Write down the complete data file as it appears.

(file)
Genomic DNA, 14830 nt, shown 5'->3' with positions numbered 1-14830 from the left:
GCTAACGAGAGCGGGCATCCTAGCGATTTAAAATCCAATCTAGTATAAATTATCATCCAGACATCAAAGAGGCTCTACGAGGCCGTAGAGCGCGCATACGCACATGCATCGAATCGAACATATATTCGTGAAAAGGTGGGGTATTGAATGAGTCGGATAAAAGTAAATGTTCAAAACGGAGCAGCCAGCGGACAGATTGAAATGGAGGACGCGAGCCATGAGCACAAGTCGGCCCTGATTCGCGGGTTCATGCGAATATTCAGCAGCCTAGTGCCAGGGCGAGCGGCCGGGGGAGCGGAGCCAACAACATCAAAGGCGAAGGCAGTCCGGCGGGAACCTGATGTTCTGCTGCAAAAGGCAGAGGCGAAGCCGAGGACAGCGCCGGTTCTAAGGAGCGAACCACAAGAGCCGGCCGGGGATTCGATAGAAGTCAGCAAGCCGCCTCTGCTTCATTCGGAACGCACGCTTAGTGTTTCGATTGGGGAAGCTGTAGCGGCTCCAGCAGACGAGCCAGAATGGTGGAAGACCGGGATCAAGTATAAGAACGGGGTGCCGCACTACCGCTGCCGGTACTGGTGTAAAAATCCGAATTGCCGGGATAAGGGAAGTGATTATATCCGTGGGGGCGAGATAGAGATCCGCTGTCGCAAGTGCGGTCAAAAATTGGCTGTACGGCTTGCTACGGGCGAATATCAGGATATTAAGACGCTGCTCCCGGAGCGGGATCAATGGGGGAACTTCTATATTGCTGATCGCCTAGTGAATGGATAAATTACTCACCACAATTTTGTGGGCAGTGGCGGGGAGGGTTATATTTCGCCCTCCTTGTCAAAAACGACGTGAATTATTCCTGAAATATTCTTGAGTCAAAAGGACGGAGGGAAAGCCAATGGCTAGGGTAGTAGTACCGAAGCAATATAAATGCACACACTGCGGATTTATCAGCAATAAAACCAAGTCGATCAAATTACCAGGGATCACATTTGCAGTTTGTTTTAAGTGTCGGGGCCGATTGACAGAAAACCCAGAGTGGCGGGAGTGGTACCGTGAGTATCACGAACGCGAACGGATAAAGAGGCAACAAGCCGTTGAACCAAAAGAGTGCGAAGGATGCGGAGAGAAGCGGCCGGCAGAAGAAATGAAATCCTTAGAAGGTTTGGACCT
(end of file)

Genomic DNA, 14830 nt, shown 5'->3' with positions numbered 1-14830 from the left:
GCTAACGAGAGCGGGCATCCTAGCGATTTAAAATCCAATCTAGTATAAATTATCATCCAGACATCAAAGAGGCTCTACGAGGCCGTAGAGCGCGCATACGCACATGCATCGAATCGAACATATATTCGTGAAAAGGTGGGGTATTGAATGAGTCGGATAAAAGTAAATGTTCAAAACGGAGCAGCCAGCGGACAGATTGAAATGGAGGACGCGAGCCATGAGCACAAGTCGGCCCTGATTCGCGGGTTCATGCGAATATTCAGCAGCCTAGTGCCAGGGCGAGCGGCCGGGGGAGCGGAGCCAACAACATCAAAGGCGAAGGCAGTCCGGCGGGAACCTGATGTTCTGCTGCAAAAGGCAGAGGCGAAGCCGAGGACAGCGCCGGTTCTAAGGAGCGAACCACAAGAGCCGGCCGGGGATTCGATAGAAGTCAGCAAGCCGCCTCTGCTTCATTCGGAACGCACGCTTAGTGTTTCGATTGGGGAAGCTGTAGCGGCTCCAGCAGACGAGCCAGAATGGTGGAAGACCGGGATCAAGTATAAGAACGGGGTGCCGCACTACCGCTGCCGGTACTGGTGTAAAAATCCGAATTGCCGGGATAAGGGAAGTGATTATATCCGTGGGGGCGAGATAGAGATCCGCTGTCGCAAGTGCGGTCAAAAATTGGCTGTACGGCTTGCTACGGGCGAATATCAGGATATTAAGACGCTGCTCCCGGAGCGGGATCAATGGGGGAACTTCTATATTGCTGATCGCCTAGTGAATGGATAAATTACTCACCACAATTTTGTGGGCAGTGGCGGGGAGGGTTATATTTCGCCCTCCTTGTCAAAAACGACGTGAATTATTCCTGAAATATTCTTGAGTCAAAAGGACGGAGGGAAAGCCAATGGCTAGGGTAGTAGTACCGAAGCAATATAAATGCACACACTGCGGATTTATCAGCAATAAAACCAAGTCGATCAAATTACCAGGGATCACATTTGCAGTTTGTTTTAAGTGTCGGGGCCGATTGACAGAAAACCCAGAGTGGCGGGAGTGGTACCGTGAGTATCACGAACGCGAACGGATAAAGAGGCAACAAGCCGTTGAACCAAAAGAGTGCGAAGGATGCGGAGAGAAGCGGCCGGCAGAAGAAATGAAATCCTTAGAAGGTTTGGACCT